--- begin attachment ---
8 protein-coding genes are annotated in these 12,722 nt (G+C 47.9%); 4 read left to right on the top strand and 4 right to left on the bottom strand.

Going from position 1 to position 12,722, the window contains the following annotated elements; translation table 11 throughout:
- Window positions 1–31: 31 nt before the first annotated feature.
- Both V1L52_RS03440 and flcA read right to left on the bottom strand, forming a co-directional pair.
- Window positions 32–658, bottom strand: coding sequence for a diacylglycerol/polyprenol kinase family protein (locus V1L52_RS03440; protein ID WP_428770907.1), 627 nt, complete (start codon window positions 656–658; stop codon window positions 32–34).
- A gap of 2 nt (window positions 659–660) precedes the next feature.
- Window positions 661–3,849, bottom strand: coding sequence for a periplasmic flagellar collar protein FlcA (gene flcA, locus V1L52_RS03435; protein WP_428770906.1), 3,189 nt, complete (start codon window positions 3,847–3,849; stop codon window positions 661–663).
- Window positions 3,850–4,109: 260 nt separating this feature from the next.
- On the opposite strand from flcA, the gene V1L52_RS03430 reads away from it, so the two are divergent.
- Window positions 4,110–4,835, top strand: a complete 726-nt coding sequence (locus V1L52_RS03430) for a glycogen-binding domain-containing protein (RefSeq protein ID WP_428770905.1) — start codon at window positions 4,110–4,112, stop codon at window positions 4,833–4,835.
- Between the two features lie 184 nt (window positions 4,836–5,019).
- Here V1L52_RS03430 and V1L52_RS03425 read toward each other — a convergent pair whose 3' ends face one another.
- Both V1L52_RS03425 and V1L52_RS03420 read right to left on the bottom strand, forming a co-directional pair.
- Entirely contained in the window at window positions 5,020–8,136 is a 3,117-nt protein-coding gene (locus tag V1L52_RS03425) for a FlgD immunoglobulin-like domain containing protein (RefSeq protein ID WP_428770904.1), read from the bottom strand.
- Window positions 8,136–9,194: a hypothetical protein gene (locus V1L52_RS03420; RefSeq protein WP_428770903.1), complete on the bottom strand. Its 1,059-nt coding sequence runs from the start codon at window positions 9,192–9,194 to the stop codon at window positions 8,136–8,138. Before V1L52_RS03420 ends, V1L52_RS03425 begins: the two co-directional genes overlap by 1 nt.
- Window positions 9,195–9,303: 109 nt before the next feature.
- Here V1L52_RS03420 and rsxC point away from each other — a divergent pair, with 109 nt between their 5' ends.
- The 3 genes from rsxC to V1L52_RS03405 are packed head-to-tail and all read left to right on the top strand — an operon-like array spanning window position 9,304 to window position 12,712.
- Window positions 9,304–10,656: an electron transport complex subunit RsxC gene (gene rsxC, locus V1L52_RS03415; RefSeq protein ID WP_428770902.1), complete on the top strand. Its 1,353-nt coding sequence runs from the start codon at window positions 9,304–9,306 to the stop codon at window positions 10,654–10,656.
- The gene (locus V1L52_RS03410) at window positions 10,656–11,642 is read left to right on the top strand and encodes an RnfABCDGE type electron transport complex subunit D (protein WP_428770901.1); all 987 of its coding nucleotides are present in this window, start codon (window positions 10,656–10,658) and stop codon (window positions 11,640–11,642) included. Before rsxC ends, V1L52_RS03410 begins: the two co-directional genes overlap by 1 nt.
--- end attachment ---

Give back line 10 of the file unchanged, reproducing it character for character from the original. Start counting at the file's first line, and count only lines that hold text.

- Window positions 4,110–4,835, top strand: a complete 726-nt coding sequence (locus V1L52_RS03430) for a glycogen-binding domain-containing protein (RefSeq protein ID WP_428770905.1) — start codon at window positions 4,110–4,112, stop codon at window positions 4,833–4,835.